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Have Economic Growth And Institutional Quality Contributed To Poverty And Inequality Reduction In Asia?

  • Liyanage Devangi H. Perera
  • Grace H.Y. Lee
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    While economic growth has been cited as one of the main factors behind the reduction in absolute poverty, the persisting problem of poverty in developing countries has raised doubts about the efficacy of economic growth in its reduction. Recent evidence revealed that growth in Asia has been accompanied by an increase in relative poverty, or income inequality. High income inequality can slow the rate of poverty reduction, and create social unrest and anxiety. The quality of institutions may also influence the extent to which economic growth reduces poverty. This study examines the effects of economic growth and institutional quality on poverty and income inequality in nine developing countries of Asia for the period 1985-2009. The System Generalized Method of Moments (GMM) estimation method is employed to estimate the equations. While economic growth does not appear to have an effect on income inequality, the results confirm that such growth leads to poverty reduction. Although improvements in government stability and law and order are found to reduce poverty, improvements in the level of corruption, democratic accountability, and bureaucratic quality appear to increase poverty levels. Similarly, the results also show that improvements in corruption, democratic accountability, and bureaucratic quality are associated with a worsening of the income distribution. This study recommends that measures taken to improve the level of institutional quality in developing countries of East and South Asia should address the problems of poverty and income distribution, while adopting policies to support informal sector workers who may be affected by institutional reform.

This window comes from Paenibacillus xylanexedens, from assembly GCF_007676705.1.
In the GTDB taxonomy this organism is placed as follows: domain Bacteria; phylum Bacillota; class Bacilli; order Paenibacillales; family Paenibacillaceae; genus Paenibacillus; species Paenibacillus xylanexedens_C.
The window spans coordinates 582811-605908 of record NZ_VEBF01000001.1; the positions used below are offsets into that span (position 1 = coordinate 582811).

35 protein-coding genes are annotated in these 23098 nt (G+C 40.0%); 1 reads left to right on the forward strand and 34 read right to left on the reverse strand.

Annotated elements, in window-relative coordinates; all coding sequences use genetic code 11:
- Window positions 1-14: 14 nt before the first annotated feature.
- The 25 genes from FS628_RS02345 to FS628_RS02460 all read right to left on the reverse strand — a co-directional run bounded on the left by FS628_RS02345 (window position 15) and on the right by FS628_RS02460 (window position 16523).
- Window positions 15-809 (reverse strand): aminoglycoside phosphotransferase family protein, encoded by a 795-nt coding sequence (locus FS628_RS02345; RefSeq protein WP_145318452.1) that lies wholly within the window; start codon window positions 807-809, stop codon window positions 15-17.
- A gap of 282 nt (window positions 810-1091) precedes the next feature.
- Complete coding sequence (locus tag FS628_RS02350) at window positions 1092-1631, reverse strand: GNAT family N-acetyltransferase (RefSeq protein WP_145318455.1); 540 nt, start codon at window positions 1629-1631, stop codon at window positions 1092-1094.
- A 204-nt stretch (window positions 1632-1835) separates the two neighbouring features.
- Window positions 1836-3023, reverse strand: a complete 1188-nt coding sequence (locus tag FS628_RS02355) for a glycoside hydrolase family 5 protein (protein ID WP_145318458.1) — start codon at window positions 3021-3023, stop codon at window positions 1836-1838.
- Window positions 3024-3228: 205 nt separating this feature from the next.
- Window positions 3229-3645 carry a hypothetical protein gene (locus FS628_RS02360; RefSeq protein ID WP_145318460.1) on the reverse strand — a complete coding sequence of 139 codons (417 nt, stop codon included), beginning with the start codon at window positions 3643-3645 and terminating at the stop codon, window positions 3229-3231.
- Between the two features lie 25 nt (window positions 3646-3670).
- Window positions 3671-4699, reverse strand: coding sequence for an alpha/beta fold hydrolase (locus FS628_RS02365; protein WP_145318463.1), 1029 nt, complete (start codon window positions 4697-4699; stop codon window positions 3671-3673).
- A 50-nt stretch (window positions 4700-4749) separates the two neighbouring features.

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    Paper provided by Monash University, Department of Economics in its series Monash Economics Working Papers with number 37-13.

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    Length: 32 pages
    Date of creation: Jul 2013
    Date of revision:
    Handle: RePEc:mos:moswps:2013-37
    Contact details of provider: Postal: Department of Economics, Monash University, Victoria 3800, Australia
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